Tuesday, February 10, 2015

The ER kicked my butt.

I doesn't happen often. 

Yesterday, the ER won. 

I am good at my job.  Much of that arises from a time when I wasn't very good at my job.  Not being very good at your job when someone's life or health depends on your proficiency is a very stressful situation.  That stress leads you to work hard on getting better or it burns you out.  I worked hard and got better and my stress level at work decreased to an acceptable level. 


And that is the nature of the emergency room.  You never know what is going to happen. 

Yesterday started off well enough.  I was busy, but nothing too bad.  Then a DKA arrived.  For those who don't know, these are somewhat personal for me.  These are possibly life threatening emergencies and they deserve as much of your attention as you can spare if you are the nurse.  While I was getting that all settled in, my sepsis arrived.  Systemic infection that can be life threatening.  Good times.  Dehydrated to the point that I couldn't find an IV site.  Luckily, my co-worker came to my aid with an ultrasound, just in time for them to tell me about the STEMI that was arriving into my other room.  Everything else stops for the STEMI.  This is an evolving heart attack.  Time is tissue.  We had a lot of work to do to get this guy to the cath lab within the window.  Again, without a couple of co-workers, this could have gone badly.  Even with all the help, I was starting to get a bit overwhelmed. 

We get the STEMI out and up.  I walk back over to my sepsis, to try to get back up to speed with where I was and what needed to done.  They tell me there is now a code stroke coming into the room where the STEMI just left.  It isn't even clean yet.  Oh yeah, I have another room with another patient I haven't even mentioned. 

This is the point where I realized something has to give. 

Mind you, this happened on a good day, in a good hospital.  At the morning meeting they informed us that we were 'upstaffed' today.  And even though we had an extra nurse, my charge wasn't going to send anyone home  just in case. 

So, working in my favor was an extra ED nurse, a charge nurse that was good at recognizing and fixing problems as they crop up, and a pretty well run hospital.  Without any one of these things, this could have been a lot worse.  It reminded me of other places and other times when I was not so fortunate.  Sometimes these things happen when you are down a nurse, with a green charge in a place that cares more about saving money.  I've been there too.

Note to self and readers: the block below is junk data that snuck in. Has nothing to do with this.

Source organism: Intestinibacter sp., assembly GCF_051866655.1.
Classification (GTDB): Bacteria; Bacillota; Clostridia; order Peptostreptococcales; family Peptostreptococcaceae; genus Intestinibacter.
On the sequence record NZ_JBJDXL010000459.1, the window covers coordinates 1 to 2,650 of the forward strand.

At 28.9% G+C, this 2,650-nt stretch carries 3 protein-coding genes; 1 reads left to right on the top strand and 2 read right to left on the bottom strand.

I'm tired.  I need a break from all of this.  Is it weird that I am looking for a more sane work environment in a prison?  Probably.

I am pretty sure though, that I won't have to do urinary catheters on 2 year old kids and CPR on 90 year old people.  I guess I will see. 

Yesterday, everything worked out thanks largely to my coworkers.  We got everything settled and I even got sent of to lunch.  Then I returned to the new patient that wouldn't stop pooping on himself.  Some days.

And on this day I broke a little.  As I have before.  When I got home my family put me back together again, like they do.  I will go back again later in the week and try again. 

It's time for a change.

I'm ready.


  1. Yup, that's why I'm extending my contract in AZ where I have usually only have 3 patients and help, if needed. Even with that ratio though, I've had plenty of days just like you described, for the past 17 years............I just tell myself I'm doing the best I can, and it's not my fault if a patient has a bad outcome. Brutal, but true. If I tell the charge RN things are ridiculous, ask for help, and none arrives, then I've done the best I can. That said, it doesn't change the desperate feeling you have at the time.

  2. Yeah. I try not to talk about the really bad days unless I am talking to someone who can understand what you mean there. Some days you do the best you can and that just isn't enough. This is one of the big reasons I am looking to try something new for a while. I could continue as an ER nurse, but the pain/gain scale is too often tilted in the wrong direction.

  3. I've always wished a hospital CEO would be my patient when I'm getting slaughtered like that. You know, nice and septic, maybe covered in his own feces, etc. Then he/she could see how bad it is when we don't have ancillary help (techs, float nurses, etc), and how bad the care can get. It's so frustrating. All it takes is a tech around that can start an IV, assist a patient to the bathroom, draw some blood cultures, whatever. Just one less task and usually you can keep up, but apparently a $15/hr tech job just breaks the CEO's proverbial back...........and who suffers? The burned out ER Nurse and more importantly, the patient.

  4. I've considered going back to ICU, where you only have 2 patients, but I'm just not into it anymore. The entire reason for me travelling was to pay my house off so I could QUIT healthcare. I've come to terms with it a bit lately, and maybe more accepting, but no doubt I'm very tired of it.

  5. Reading this post gave me mixed emotions. I wanted to jump in there and help with your patients, but it also made me really, really grateful for my non-clinical job. :)

  6. Every ER nurse has a memory of times like this. Times when it was too much and you were just overwhelmed. Some stories, like this one, have happy endings. Some don't.